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LC: Logbook loans set for scrapheap

The Law Commission welcomes plans outlined in yesterday’s Queen Speech to close a legal loophole which means buyers of second-hand vehicles are at risk of having them repossessed due to unfair logbook loans.

As part of plans to make the country fairer the Government has announced it will act on Law Commission recommendations to scrap the outdated Victorian-era Bills of Sale Acts. They will now be replaced with a new Goods Mortgage Bill.

The Bill will:

  • increase protections to borrowers who have taken out a mortgage on goods that they own, such as their car (so called logbook loans);
  • ensure borrowers are better informed about their loan and provide safeguards if borrowers get into financial difficulty.

Law Commissioner Stephen Lewis said:

“Consumers everywhere should be pleased to see plans for a new Goods Mortgage Bill announced in the Queen’s Speech.

“Every year car buyers are unwittingly purchasing second hand-vehicles at risk of repossession due to outdated legislation on logbook loans.

“The current law doesn’t give buyers the protection they deserve but this new law – based on our recommendations – will put people back in the driving seat when it comes to logbook loans.”

Writing off the Bills of Sale Acts

The use of bills of sale, where people can use goods they own as security while retaining possession of those goods, has grown from under 3,000 in 2001 to over 37,000 in 2015.  They are mostly used for logbook loans.

In September 2016, Law Commission recommended changes that would make this form of lending fairer for borrowers and offer greater protection to people buying second-hand vehicles that are still subject to logbook loans. Our recommendations would also allow for better use of high-value assets, such as art and antiquities, as security.

In yesterday’s Queen’s Speech the Government confirmed it plans to take forward our recommendations in a new Goods Mortgages Bill.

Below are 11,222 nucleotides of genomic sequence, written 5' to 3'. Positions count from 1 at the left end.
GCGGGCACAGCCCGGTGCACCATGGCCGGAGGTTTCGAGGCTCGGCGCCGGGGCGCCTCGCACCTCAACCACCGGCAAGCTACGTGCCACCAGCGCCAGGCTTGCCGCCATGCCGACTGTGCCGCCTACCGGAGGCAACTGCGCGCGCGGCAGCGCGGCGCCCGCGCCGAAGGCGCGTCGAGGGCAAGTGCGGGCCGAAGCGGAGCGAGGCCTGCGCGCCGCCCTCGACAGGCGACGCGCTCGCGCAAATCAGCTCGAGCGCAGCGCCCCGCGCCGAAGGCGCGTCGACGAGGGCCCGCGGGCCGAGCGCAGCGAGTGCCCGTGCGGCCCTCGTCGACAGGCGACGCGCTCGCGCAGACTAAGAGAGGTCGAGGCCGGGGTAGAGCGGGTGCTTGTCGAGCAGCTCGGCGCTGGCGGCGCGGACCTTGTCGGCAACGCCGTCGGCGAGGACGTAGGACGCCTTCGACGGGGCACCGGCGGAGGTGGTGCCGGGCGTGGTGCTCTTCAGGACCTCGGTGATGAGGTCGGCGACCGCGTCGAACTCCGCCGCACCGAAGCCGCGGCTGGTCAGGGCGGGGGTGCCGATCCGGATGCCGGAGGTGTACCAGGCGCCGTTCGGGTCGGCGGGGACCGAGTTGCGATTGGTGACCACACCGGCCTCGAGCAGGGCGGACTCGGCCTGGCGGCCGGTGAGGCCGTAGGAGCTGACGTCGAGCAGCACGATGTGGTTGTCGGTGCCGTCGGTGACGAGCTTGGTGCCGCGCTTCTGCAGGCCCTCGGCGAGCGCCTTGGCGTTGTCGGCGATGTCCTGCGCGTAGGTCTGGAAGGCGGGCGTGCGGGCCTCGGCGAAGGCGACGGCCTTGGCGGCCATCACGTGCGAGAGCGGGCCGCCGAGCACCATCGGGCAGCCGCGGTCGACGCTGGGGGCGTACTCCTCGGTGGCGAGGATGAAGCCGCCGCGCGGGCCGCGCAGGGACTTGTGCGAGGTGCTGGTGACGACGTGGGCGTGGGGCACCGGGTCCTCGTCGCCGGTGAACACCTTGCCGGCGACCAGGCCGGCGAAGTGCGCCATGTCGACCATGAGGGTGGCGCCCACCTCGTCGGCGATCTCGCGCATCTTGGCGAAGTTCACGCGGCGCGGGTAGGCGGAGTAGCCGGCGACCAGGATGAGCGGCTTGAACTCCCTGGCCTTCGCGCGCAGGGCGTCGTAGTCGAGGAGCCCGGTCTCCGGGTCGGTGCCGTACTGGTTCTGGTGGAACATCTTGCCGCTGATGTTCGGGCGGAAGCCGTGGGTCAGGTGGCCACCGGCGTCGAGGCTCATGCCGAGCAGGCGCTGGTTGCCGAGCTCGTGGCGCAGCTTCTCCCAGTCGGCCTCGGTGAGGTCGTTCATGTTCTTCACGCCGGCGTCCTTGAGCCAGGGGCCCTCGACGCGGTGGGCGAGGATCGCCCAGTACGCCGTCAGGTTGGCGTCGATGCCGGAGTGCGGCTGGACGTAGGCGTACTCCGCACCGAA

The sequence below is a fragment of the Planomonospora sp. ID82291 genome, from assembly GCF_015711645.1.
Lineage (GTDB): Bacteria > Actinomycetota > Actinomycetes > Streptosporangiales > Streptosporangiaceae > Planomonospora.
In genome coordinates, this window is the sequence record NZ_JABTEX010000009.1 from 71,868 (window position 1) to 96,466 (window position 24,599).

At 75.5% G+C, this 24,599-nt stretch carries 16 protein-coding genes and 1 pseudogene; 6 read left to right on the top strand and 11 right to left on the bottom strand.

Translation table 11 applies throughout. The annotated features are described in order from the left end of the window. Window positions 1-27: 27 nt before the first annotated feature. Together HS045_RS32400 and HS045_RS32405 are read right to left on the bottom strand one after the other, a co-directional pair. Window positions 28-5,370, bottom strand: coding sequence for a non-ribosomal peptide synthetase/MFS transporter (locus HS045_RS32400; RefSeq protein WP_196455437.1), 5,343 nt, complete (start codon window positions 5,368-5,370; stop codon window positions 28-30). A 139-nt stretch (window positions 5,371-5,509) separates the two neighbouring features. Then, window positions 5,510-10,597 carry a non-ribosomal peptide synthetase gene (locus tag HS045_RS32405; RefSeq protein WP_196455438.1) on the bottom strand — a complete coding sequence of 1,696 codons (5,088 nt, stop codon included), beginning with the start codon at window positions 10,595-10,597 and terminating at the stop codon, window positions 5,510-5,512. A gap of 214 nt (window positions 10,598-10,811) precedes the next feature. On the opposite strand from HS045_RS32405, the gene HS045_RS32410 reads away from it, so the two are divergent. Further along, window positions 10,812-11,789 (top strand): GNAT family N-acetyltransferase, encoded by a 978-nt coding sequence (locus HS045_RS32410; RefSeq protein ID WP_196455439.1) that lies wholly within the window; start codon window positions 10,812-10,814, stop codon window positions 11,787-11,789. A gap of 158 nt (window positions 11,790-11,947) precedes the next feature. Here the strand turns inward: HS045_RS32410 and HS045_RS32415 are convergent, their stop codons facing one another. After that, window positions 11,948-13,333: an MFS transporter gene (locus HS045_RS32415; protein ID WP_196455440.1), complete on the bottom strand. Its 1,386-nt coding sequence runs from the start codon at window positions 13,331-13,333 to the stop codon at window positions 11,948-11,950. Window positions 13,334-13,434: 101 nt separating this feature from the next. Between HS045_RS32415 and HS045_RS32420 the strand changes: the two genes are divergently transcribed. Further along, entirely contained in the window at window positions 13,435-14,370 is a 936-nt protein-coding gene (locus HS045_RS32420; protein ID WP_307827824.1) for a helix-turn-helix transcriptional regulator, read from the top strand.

The main elements of the Bill are:

  • Repealing the Victorian-era Bills of Sale Acts and replacing them with a Goods Mortgage Act. This will enable individuals to use their existing goods (such as a vehicle) as security for a loan, while retaining possession of the goods.
  • Increasing protection for borrowers who get into financial difficulty by introducing a new requirement for a lender to obtain a court order before seizing goods. This would occur where the borrower has paid one third of the loan and wants to challenge the repossession.
  • Helping borrowers in financial difficulty by giving borrowers the right to voluntary termination by handing over their vehicle or other goods to the lender.
  • Providing protection for innocent third parties who buy a vehicle subject to a logbook loan that may be at risk of repossession.
  • Make it clearer that borrowers who knowingly sell goods with a logbook loan attached could be committing fraud.
  • To remove unnecessary burdens on firms that raise the cost of logbook lending
  • To help businesses raise finance against their assets, make lending cheaper and provide greater confidence to financiers to lend to small unincorporated businesses.

Further information

  • The Law Commission is a non-political independent body, set up by Parliament in 1965 to keep all the law of England and Wales under review, and to recommend reform where it is needed.
  • The Law Commission was asked by HM Treasury in September 2014 to examine the Bills of Sale Acts and consider how they could be reformed. The Terms of Reference agreed with HM Treasury are available in the Commission’s report, Bills of Sale, p2.
  • Currently, logbook loans represent 90% of bills of sale.

Logbook loans are regulated by the Bills of Sale Act 1878 and the Bills of Sale Act 1882.

 

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